I was 12 the first time I came to Japan. I was smitten. It was unlike anyplace I’d ever been to before. But still, it somehow felt familiar. That didn’t surprise me. My family’s had ties to this country for three generations now. I must have some genetic memory – or something like it. I was already a rather well-travelled child. But Japan was special. Unique. One of a kind.
When I returned to Singapore – I told my parents I wanted to come back to Japan to live. Some 16 years later (I hope y’all aren’t good at math), I fulfilled that childhood dream. In so many ways, Japan is all I ever wanted and so much more. In other ways, it’s challenging in a way that no other country could possibly be.
I’ve always believed we don’t get to choose who we fall in love with. So please indulge me as I tell you all that I love about the land of the rising sun.
1. The Elders
Japan’s ageing population is always spoken about with a certain sense of doom. I don’t think it should be that way. The senior citizens have all the knowledge, all the experience, and all the time in the world to mentor the younger generations. We should be tapping into that wisdom and all that it can offer.
Both my grandfathers passed away well before I was born. My paternal grandmother passed away when I was in kindergarden. My maternal grandmother lived on another continent and I rarely ever saw her. Growing up, I always craved the guidance of those with the wisdom that can only come from life experience.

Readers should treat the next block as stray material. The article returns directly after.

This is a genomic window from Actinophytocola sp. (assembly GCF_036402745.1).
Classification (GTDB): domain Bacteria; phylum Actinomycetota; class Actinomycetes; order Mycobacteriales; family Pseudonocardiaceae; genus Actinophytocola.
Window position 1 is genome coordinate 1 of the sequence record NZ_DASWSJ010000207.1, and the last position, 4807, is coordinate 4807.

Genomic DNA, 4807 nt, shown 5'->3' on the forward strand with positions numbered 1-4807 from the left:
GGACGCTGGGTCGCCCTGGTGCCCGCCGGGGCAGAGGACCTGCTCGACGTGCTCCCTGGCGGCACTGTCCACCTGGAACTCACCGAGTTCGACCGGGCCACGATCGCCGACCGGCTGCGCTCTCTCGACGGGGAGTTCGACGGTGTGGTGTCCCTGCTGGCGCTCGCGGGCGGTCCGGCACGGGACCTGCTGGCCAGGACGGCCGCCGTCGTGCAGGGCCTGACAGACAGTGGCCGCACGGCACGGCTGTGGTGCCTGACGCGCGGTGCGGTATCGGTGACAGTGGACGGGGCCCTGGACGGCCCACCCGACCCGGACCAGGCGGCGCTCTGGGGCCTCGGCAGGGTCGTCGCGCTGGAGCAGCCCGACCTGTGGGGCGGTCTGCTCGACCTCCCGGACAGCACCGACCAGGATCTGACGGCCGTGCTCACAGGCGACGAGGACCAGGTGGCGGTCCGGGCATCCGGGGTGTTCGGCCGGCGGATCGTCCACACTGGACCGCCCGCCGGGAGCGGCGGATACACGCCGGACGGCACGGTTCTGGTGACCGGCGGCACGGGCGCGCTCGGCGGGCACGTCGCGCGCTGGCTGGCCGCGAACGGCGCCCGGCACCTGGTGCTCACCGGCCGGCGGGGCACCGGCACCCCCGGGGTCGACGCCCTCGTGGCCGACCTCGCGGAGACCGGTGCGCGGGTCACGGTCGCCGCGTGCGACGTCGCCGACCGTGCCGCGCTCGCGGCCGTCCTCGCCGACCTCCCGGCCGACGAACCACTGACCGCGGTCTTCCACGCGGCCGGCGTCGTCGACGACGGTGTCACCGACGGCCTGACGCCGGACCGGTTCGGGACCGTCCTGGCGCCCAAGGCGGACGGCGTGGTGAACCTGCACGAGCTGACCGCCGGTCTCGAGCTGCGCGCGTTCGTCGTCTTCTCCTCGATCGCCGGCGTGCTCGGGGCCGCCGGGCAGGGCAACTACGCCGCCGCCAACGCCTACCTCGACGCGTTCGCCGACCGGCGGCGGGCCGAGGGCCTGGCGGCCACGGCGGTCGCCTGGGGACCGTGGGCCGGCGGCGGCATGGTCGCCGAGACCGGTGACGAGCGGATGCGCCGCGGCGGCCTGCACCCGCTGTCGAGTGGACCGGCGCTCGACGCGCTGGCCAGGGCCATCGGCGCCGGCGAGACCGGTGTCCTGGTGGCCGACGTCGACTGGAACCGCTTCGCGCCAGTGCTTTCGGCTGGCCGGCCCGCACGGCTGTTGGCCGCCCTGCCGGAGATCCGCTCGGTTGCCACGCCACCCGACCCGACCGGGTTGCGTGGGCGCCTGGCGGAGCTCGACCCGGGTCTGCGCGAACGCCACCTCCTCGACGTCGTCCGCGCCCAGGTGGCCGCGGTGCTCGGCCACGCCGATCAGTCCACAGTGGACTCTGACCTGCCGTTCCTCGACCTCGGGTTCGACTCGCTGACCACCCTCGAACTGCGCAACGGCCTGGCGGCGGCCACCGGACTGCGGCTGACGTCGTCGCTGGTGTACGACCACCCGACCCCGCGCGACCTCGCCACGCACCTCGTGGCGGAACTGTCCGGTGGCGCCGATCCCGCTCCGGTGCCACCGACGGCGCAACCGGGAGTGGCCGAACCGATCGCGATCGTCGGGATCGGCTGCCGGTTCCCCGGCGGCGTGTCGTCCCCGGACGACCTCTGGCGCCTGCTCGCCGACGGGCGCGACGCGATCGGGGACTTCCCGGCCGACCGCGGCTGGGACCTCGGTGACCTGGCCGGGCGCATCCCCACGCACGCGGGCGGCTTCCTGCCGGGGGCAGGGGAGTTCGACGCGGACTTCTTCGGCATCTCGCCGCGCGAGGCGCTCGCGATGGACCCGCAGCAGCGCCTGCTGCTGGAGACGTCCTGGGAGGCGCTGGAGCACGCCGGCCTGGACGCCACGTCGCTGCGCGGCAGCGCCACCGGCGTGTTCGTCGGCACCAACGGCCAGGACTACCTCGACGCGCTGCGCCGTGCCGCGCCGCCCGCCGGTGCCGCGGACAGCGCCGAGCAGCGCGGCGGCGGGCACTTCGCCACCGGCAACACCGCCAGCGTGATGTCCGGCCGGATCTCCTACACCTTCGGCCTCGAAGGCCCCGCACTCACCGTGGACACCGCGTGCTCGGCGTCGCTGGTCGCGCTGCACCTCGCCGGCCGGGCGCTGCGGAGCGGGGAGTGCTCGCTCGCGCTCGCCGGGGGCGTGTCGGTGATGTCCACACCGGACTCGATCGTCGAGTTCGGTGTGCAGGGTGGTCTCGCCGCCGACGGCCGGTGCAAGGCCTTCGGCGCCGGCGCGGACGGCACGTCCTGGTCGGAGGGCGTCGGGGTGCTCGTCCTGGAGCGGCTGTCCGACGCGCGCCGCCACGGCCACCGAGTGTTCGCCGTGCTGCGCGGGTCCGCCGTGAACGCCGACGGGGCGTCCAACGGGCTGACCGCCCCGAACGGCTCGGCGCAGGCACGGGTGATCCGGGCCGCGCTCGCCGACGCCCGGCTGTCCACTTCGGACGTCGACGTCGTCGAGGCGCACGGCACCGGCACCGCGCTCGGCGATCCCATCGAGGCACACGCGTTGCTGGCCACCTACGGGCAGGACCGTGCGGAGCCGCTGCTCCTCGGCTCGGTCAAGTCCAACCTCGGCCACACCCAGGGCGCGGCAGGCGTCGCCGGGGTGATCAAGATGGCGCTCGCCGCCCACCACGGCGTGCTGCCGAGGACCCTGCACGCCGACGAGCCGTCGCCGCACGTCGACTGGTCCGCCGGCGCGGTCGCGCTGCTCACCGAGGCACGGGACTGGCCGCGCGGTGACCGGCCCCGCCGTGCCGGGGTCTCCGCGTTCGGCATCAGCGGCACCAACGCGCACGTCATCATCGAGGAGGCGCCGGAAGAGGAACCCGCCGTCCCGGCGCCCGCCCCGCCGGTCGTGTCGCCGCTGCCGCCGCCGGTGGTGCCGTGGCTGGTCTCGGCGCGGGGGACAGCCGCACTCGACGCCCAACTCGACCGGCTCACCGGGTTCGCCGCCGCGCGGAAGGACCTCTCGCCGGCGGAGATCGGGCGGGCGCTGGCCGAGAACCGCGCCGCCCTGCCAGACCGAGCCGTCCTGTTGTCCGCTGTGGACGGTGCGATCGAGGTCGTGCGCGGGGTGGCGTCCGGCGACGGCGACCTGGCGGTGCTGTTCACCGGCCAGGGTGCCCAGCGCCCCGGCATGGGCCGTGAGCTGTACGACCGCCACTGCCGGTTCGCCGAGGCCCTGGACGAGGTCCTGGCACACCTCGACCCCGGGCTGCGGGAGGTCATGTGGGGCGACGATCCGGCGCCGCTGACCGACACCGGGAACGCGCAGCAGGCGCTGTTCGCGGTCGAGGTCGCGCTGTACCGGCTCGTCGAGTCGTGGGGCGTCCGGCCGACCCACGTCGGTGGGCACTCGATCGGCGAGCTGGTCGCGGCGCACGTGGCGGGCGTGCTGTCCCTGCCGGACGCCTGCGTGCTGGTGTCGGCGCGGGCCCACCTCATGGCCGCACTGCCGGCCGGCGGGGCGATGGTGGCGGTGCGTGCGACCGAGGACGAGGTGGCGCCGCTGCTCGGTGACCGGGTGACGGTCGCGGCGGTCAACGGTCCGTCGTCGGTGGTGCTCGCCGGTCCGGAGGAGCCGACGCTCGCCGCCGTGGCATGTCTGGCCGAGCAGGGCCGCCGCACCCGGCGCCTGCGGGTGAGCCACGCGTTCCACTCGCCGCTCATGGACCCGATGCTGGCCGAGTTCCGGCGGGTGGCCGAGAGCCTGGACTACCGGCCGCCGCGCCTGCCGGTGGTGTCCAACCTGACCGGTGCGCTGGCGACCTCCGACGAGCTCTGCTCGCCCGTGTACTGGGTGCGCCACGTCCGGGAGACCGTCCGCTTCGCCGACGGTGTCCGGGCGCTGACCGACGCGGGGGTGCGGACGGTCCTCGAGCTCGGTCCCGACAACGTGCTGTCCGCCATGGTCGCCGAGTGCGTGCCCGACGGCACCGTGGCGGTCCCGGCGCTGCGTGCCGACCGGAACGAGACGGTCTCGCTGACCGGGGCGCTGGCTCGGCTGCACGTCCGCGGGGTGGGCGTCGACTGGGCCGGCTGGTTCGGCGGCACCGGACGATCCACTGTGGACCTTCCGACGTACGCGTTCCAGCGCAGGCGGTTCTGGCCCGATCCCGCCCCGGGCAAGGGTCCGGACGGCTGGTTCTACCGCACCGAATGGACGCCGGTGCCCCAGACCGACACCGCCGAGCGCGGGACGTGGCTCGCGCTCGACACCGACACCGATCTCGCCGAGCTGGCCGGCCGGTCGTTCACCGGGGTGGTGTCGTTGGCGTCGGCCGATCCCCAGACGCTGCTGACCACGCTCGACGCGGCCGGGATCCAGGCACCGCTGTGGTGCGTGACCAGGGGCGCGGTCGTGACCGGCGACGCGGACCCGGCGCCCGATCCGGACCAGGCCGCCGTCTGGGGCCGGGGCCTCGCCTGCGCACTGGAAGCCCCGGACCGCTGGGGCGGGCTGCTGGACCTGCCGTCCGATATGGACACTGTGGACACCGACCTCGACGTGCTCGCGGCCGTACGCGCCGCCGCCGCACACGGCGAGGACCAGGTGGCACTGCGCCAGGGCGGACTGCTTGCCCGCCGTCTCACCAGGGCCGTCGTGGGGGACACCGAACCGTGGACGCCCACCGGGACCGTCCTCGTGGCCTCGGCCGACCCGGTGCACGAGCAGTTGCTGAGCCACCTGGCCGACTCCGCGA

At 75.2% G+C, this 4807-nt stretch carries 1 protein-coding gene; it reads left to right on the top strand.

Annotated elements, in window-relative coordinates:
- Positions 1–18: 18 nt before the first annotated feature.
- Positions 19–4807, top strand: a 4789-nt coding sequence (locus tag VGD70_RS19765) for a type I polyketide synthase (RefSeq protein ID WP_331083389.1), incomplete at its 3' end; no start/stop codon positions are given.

In Japan, I finally got that. It fulfilled a longing in me that had been neglected for such a long long time. People always ask me why I prefer to hangout with the elderly as opposed to people my own age. I’ll tell you why – I have a deep reverence for the kind of wisdom that can only come with age and maturity.
Obviously, not all the elderly are wise. But let’s face it. They’re more likely to be than people my age.
2. The seasons
The sakura in April mark the beginning of spring. The beautiful brilliant red momiji mark the beginning of winter. Unlike other countries, even the food in the supermarket changes to according to the seasons.
Despite all the technological development, there is still a lot of respect for Mother Nature’s cycles. Japan is also one of the cleanest countries I’ve ever lived in. Kudos to that.
I walk around by myself at night. I’ve worked, lived and wandered all over Japan largely on my own. I often take the last train home. Apart from the slightly frisky salarymen who’s had one too many drinks – I have very little to worry about. Even then, it’s mostly strange rather than scary…
I have lived in many places where it’s not safe to walk around by yourself at night. Japan is generally not one of those places.
I don’t know how much longer I’ll be here. I don’t know what the future holds. But my time here has matured me in a way that I didn’t expect. Every person – whether you’re a man or woman – has a fear of getting older. But after living here – I embrace the notion that there are a lot of things that only get better with time.
And as the big three-zero beckons on the horizon – I can only hope that I will age as gracefully as all the elders who have guided me from being the ‘I-don’t-want-to-grow-up-young-lady’ to the woman I am today.
My childhood is over. I embrace the responsibility and duty that comes with adulthood with arms wide open. You couldn’t pay me to go back to my twenties. I’m excited about the next decade.
I have no doubt that it’ll be even better than this one.